After about five minutes I landed the plane safely and without incident.

Flight Characteristics

The E-Flite Carbon Cub has very serene flight characteristics. As to be expected the Cub is stable in the air while putting around the sky. Gentle turns and smooth moves are the Cub’s M.O. What makes the Carbon Cub fun is that it is actually a maneuverable plane disguised as a timid, high-winged trainer. The roll rate is labored and slower than any low wing craft, but the ailerons have plenty of throw to bring the cub through the roll. The elevator and rudder appear to not have much throw but I found it sufficient for tight loops, hammerhead turns and knife edges. Yes, you can even knife-edge with the Cub. Inverted flight is very possible but I found that the Cub needed a lot of down elevator to stay in the air while on its back.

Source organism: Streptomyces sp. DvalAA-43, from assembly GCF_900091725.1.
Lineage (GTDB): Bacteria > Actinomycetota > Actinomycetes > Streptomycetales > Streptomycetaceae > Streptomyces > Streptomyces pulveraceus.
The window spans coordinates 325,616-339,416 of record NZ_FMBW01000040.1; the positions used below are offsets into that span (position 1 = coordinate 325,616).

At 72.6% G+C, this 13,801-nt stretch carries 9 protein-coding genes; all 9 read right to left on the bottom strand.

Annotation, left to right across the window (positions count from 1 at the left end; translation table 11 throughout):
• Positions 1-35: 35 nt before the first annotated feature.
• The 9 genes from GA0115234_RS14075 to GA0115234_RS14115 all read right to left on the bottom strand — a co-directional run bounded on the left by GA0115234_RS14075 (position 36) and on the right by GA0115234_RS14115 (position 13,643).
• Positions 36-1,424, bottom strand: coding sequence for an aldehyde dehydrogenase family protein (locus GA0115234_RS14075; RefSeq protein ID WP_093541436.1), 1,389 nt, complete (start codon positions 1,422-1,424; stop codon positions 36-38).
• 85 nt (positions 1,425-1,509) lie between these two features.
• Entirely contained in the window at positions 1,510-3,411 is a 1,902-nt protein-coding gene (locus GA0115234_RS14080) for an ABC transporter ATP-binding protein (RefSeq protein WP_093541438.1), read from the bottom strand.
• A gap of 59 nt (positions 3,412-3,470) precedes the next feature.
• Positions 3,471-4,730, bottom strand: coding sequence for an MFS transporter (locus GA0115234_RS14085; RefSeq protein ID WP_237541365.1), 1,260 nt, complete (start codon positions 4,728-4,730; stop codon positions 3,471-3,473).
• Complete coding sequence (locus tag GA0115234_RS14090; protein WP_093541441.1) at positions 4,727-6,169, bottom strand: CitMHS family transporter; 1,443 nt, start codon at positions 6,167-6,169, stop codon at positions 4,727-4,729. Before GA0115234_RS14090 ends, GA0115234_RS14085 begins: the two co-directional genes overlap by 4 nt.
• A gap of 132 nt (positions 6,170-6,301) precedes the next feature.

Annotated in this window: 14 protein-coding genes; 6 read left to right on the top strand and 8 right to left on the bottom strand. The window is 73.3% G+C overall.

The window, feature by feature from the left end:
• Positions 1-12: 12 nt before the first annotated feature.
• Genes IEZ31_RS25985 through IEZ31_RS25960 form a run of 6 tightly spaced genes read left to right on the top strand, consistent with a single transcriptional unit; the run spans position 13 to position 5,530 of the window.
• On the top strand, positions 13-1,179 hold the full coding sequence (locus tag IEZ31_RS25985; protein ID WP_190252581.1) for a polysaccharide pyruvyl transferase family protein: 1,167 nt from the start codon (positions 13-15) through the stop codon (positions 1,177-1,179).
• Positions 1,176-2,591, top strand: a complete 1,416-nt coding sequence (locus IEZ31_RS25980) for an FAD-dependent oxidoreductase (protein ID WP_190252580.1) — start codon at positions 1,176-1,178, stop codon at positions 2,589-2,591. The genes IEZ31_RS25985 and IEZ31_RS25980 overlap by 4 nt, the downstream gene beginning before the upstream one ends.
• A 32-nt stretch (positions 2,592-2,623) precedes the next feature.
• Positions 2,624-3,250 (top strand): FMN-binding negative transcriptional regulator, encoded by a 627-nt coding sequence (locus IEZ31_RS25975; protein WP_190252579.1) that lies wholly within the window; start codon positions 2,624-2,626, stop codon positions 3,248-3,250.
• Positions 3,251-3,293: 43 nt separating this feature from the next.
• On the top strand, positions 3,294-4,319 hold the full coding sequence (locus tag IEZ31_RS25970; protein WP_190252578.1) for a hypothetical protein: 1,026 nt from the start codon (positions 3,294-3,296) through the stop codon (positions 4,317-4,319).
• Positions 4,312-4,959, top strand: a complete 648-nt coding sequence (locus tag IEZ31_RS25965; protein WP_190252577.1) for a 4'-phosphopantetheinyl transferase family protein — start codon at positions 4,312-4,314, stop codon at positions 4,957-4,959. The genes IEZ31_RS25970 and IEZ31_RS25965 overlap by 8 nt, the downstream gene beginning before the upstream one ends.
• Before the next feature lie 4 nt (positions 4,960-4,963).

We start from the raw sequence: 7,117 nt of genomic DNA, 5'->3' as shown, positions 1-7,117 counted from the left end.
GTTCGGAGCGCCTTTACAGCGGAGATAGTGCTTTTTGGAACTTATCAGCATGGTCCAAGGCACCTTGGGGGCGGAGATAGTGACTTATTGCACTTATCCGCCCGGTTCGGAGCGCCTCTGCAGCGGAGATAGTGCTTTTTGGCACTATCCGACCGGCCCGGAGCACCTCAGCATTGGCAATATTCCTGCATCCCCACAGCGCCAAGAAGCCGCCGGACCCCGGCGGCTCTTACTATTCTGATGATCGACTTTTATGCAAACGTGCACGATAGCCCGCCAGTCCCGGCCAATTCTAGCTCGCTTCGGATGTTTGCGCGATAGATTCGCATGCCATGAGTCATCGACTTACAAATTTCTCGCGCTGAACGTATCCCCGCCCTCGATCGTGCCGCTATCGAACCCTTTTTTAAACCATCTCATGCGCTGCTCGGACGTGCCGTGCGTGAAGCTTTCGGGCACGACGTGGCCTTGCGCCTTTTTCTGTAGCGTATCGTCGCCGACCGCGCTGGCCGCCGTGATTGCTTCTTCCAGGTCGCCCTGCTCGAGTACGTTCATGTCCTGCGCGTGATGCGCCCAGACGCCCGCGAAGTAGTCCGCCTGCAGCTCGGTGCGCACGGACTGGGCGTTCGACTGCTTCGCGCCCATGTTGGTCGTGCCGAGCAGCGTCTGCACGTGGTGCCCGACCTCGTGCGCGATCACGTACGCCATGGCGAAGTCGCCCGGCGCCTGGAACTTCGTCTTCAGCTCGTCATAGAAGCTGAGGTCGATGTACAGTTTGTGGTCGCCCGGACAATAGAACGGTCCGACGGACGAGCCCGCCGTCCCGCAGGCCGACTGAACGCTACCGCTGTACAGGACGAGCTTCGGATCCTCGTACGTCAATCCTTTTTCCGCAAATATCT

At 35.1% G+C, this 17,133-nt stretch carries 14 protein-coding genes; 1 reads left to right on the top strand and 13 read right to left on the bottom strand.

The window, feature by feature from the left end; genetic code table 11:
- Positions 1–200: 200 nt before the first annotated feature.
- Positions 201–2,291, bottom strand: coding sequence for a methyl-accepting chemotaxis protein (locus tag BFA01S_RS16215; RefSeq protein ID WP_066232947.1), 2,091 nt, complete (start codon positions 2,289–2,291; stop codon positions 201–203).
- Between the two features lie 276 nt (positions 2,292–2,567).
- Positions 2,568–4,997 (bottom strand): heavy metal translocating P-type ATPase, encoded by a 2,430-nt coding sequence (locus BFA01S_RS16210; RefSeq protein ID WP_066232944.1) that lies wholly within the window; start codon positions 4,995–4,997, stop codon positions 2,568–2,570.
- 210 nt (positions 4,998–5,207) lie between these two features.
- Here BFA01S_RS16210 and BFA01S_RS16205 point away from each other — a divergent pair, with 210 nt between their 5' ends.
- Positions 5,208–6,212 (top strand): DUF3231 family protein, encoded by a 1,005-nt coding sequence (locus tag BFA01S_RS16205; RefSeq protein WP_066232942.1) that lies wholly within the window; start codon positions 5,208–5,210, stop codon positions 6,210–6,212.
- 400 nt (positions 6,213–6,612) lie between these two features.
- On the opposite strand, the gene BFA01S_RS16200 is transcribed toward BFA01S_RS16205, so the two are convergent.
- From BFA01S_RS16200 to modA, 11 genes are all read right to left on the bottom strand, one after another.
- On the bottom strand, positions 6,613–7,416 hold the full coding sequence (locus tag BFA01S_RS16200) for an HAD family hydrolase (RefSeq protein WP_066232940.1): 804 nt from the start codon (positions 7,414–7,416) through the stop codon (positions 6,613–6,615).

The Carbon Cub has a wide range of power and wonderful climb rate. I got a kick out of flying slow and low right at my lovely assistant’s head and then blasting the throttle while pulling back on the sticks to zoom way above her head. She did not find it as funny as I did.


The AS3X does a great job of keeping the plane stable especially at slower speeds. The flaps come out of the box with a ridiculous amount of throw and should be toned down a bit in the computer radio. If you go with the stock setting, be prepared for a large ballooning effect and a climbing cub.

The E-flite Cub stalls very well. Without flaps the plane begins a slow wide descending circle while stalling. With the flaps deployed the plane maintained a more forward path but had a more noticeable nose dip before flying level, then nose dip…etc. must like a stair step pattern down. In either instance there was no wing rock or tip stalling.

Takeoffs and Landings

Taking off with the Carbon Cub SS is very easy since the plane needs only a few feet of runway before it is airborne. The plane can also be hand-launched since there is ample power underneath the hood. Just toss into the wind and let ‘er rip.